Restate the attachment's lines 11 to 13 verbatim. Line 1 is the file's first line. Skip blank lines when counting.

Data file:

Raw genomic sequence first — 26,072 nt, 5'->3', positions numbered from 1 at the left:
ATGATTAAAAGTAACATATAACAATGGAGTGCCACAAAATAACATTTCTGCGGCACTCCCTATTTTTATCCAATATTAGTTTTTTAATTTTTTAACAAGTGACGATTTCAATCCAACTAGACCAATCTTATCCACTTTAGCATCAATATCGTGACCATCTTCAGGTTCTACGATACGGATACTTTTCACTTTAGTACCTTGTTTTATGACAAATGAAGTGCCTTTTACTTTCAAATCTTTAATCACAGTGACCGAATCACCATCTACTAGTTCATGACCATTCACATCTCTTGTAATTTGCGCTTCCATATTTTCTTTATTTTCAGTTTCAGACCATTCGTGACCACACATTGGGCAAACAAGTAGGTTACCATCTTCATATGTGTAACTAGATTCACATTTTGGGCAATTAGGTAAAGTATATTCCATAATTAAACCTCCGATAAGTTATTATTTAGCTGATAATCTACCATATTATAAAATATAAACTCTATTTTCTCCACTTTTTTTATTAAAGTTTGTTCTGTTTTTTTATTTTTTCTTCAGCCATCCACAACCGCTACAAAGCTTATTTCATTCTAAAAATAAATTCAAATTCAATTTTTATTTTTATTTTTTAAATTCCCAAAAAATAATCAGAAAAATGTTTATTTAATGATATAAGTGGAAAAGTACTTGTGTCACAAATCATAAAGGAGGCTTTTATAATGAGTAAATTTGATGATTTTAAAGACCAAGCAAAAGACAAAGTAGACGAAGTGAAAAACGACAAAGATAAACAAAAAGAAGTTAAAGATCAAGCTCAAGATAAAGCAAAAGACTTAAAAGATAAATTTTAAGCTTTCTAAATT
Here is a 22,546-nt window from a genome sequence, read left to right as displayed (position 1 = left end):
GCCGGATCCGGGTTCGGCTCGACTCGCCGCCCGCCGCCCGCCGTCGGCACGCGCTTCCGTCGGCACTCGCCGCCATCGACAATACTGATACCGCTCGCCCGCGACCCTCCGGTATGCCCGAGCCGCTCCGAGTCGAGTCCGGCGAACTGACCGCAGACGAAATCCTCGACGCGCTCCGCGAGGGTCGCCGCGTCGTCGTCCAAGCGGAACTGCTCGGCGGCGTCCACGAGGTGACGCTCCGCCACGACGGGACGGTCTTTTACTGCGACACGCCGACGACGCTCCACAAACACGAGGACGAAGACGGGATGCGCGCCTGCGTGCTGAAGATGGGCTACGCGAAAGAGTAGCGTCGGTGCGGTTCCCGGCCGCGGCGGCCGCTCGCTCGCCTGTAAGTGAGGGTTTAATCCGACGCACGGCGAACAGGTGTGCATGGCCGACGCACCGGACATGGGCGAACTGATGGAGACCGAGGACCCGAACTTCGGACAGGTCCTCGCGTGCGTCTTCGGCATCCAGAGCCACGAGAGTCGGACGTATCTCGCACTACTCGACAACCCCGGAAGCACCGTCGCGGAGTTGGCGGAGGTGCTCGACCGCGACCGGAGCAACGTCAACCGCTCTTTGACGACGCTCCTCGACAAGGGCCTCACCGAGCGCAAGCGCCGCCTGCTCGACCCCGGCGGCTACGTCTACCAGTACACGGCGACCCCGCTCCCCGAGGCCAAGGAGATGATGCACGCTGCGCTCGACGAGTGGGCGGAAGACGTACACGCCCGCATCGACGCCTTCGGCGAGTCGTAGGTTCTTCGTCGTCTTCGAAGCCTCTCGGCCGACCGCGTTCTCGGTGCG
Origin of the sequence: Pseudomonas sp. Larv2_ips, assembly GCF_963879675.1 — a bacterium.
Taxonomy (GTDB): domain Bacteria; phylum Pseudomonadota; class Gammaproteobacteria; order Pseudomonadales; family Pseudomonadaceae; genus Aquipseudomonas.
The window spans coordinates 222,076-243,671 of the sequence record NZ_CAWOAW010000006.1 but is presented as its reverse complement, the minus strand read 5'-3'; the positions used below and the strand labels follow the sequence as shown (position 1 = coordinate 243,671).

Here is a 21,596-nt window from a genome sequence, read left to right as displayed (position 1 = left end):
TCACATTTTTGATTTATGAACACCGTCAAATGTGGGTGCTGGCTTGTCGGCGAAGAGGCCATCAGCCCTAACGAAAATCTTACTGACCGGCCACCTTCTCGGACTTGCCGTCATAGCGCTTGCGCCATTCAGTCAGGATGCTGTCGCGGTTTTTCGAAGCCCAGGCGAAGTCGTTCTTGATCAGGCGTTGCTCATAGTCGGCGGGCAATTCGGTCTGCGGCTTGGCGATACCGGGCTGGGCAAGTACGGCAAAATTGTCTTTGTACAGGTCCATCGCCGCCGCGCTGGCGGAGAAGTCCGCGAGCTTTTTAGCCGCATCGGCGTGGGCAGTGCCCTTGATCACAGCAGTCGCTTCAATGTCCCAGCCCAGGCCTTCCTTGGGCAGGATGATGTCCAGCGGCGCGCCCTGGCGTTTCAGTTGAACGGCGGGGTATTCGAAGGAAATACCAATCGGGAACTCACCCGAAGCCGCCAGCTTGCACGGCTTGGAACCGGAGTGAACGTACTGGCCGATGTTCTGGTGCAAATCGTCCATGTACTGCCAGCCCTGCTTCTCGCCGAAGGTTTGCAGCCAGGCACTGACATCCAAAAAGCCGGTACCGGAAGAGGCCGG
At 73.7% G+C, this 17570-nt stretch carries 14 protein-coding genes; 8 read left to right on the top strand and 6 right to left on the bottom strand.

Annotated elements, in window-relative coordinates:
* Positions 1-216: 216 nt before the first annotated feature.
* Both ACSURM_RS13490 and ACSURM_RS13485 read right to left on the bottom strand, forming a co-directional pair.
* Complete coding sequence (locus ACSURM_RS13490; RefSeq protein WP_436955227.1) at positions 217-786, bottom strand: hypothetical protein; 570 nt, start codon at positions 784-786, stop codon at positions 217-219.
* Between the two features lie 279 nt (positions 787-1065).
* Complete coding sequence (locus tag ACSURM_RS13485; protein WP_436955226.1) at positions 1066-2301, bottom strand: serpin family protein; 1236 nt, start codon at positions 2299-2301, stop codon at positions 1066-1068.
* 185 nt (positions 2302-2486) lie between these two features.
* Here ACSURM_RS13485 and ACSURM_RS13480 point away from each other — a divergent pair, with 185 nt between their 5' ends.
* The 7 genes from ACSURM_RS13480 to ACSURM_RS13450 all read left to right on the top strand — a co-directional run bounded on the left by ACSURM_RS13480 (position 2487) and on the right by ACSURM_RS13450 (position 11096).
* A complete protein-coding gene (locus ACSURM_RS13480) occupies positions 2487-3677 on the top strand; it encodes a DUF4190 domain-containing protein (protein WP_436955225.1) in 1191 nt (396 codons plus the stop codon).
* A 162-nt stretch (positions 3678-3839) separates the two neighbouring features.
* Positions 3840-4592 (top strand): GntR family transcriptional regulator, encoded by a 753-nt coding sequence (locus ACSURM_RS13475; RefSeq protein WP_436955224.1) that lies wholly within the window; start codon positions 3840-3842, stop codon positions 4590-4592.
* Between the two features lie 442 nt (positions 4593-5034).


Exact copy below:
Annotated elements, in window-relative coordinates:
* Positions 1-216: 216 nt before the first annotated feature.
* Both ACSURM_RS13490 and ACSURM_RS13485 read right to left on the bottom strand, forming a co-directional pair.